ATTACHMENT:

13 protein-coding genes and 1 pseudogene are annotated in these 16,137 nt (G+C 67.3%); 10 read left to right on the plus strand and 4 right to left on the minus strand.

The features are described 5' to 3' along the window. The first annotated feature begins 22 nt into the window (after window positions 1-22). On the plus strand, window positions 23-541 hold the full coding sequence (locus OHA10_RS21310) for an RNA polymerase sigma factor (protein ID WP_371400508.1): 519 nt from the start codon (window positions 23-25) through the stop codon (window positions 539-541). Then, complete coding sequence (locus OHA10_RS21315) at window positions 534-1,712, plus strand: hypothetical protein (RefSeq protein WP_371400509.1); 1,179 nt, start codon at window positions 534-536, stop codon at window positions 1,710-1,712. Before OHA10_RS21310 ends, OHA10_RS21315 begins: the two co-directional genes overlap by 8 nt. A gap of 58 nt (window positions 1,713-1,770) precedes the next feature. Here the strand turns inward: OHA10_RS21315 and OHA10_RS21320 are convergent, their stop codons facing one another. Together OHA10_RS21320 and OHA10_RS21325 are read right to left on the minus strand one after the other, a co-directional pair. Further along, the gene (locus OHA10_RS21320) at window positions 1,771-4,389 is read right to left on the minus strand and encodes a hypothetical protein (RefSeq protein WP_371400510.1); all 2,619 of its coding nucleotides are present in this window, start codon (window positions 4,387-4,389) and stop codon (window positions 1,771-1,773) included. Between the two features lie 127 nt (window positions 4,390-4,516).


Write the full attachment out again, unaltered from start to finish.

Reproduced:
13 protein-coding genes and 1 pseudogene are annotated in these 16,137 nt (G+C 67.3%); 10 read left to right on the plus strand and 4 right to left on the minus strand.

The features are described 5' to 3' along the window. The first annotated feature begins 22 nt into the window (after window positions 1-22). On the plus strand, window positions 23-541 hold the full coding sequence (locus OHA10_RS21310) for an RNA polymerase sigma factor (protein ID WP_371400508.1): 519 nt from the start codon (window positions 23-25) through the stop codon (window positions 539-541). Then, complete coding sequence (locus OHA10_RS21315) at window positions 534-1,712, plus strand: hypothetical protein (RefSeq protein WP_371400509.1); 1,179 nt, start codon at window positions 534-536, stop codon at window positions 1,710-1,712. Before OHA10_RS21310 ends, OHA10_RS21315 begins: the two co-directional genes overlap by 8 nt. A gap of 58 nt (window positions 1,713-1,770) precedes the next feature. Here the strand turns inward: OHA10_RS21315 and OHA10_RS21320 are convergent, their stop codons facing one another. Together OHA10_RS21320 and OHA10_RS21325 are read right to left on the minus strand one after the other, a co-directional pair. Further along, the gene (locus OHA10_RS21320) at window positions 1,771-4,389 is read right to left on the minus strand and encodes a hypothetical protein (RefSeq protein WP_371400510.1); all 2,619 of its coding nucleotides are present in this window, start codon (window positions 4,387-4,389) and stop codon (window positions 1,771-1,773) included. Between the two features lie 127 nt (window positions 4,390-4,516).